CIEH has again raised serious concerns about the UK Government’s commitment to public health as the Chancellor refused to support local authority apprentices in today’s budget.
In the lead-up to today’s budget, CIEH made three separate submissions to the Chancellor’s Spending Review. One alongside the Chartered Trading Standards Institute (CTSI), another with the Local Government Association (LGA), and a final submission in coalition with the Association of Directors of Public Health (ADPH).
CIEH’s submissions included the call for the UK Government to implement the recommendations of its own Cross Government Review and highlighted the need to create a ring-fenced bursary scheme of £14m for local authorities to recruit new Regulatory Compliance Officer (RCO) apprentices.
CIEH contributed to the Cross Government Regulatory Services Working Group conducted by the Department for Levelling Up, Housing and Communities (DLUHC). The Working Group, originally set up to review the work of the regulatory services professions during the COVID-19 pandemic, was instrumental in helping local government to protect the public by supporting businesses and communities with trading standards and environmental health expertise. Without this expertise, the journey out of lockdown would not have been so efficient, nor the return back to post-COVID working so smooth.
However, having worked so closely with the Government on this review, and its recommendations, CIEH has expressed dismay that funding for apprentices has been neglected.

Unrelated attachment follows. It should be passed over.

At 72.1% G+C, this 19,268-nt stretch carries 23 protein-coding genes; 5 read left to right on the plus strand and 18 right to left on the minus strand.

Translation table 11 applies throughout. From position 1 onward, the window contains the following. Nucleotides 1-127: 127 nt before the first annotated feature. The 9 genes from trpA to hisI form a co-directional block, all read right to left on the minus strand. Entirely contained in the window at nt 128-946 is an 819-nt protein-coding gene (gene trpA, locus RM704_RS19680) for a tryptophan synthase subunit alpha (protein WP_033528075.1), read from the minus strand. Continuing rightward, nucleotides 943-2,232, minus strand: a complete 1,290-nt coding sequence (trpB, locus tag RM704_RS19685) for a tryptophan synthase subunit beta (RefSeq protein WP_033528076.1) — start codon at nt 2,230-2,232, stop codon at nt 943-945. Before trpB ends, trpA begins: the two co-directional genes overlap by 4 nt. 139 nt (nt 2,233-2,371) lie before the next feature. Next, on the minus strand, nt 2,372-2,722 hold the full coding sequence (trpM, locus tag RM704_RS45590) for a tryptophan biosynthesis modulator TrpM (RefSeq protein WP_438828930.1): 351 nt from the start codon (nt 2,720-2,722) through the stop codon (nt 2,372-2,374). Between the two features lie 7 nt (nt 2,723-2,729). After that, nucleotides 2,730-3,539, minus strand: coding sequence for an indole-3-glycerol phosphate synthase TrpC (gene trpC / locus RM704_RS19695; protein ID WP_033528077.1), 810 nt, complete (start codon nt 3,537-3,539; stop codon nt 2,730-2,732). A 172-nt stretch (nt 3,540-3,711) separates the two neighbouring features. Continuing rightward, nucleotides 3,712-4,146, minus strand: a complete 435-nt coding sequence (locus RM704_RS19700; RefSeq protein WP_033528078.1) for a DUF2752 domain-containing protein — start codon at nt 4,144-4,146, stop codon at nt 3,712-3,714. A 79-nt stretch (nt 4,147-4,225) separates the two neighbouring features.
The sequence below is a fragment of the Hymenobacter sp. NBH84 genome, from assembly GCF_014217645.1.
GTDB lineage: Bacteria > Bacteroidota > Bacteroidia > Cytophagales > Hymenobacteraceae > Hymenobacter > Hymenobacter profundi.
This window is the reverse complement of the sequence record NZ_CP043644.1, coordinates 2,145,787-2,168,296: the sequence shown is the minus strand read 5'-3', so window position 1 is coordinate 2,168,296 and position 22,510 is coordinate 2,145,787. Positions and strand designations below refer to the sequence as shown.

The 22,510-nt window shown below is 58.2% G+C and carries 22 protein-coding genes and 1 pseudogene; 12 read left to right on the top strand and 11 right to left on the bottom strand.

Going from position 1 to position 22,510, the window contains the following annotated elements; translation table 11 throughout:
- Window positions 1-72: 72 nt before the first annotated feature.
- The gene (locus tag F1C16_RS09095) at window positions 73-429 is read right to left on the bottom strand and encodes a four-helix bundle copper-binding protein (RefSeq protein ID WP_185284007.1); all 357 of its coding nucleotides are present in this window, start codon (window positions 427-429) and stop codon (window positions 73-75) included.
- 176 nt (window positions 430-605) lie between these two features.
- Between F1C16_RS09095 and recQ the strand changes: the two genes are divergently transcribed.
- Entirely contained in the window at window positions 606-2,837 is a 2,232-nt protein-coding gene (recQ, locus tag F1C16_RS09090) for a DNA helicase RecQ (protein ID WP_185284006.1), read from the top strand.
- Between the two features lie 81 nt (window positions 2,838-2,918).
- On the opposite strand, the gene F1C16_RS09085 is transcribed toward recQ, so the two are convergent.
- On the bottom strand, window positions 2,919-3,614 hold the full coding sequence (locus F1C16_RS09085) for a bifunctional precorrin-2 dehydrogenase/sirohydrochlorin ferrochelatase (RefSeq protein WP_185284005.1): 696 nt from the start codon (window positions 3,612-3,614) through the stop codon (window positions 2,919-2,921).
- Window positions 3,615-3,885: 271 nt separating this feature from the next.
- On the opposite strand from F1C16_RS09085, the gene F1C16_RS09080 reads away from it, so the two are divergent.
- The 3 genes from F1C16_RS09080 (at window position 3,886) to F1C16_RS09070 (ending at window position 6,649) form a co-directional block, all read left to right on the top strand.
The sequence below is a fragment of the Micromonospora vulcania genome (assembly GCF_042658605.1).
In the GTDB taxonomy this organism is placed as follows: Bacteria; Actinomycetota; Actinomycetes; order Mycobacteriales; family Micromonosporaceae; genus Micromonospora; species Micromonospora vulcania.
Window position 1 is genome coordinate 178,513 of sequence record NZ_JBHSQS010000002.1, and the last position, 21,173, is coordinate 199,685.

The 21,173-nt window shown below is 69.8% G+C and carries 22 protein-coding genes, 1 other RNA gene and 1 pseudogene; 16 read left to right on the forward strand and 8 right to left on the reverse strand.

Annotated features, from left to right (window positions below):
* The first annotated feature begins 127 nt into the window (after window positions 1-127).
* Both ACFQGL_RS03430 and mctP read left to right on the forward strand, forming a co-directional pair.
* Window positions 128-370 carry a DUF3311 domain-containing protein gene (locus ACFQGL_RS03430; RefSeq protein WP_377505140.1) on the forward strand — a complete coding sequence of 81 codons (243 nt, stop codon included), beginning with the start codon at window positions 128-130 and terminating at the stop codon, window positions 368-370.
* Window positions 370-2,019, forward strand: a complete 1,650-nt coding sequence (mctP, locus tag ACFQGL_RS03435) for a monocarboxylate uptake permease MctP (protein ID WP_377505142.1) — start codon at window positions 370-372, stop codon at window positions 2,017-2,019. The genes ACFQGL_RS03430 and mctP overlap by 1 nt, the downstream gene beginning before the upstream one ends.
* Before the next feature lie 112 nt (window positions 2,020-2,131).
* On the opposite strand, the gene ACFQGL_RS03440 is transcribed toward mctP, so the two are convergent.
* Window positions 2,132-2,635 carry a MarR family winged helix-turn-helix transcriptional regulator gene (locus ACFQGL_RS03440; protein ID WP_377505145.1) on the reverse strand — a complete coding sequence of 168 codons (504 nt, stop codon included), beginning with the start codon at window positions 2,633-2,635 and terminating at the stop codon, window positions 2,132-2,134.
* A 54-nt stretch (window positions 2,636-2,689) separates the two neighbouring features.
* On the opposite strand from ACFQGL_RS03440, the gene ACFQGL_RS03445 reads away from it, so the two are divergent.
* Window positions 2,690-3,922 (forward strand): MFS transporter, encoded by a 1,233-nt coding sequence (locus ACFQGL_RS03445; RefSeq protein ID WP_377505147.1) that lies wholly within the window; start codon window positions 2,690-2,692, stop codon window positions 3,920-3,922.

Dr Phil James, CIEH Chief Executive, said:
“Having worked so closely with the UK Government over the last 9 months on their own review of regulatory services and their vital role throughout the pandemic, we are extremely disappointed to see that they have refused to meet one of their own recommendations.
Environmental and public health professionals played a key role in combatting COVID-19, issuing guidance, supporting test and trace, and helping businesses navigate lockdowns. The decision to neglect supporting apprentices in these important professions raises questions about the Government’s commitment to public health.
It is especially confusing in light of the very limited funding required to meet this commitment and its close alignment with the Government’s own levelling-up agenda.
We have written to both the new Secretary of State for Levelling-Up, Housing and Communities, Michael Gove MP, and the Chancellor of the Exchequer, Rishi Sunak MP, urging them to show their support for public health across our country and urgently review their approach to public health apprenticeships.”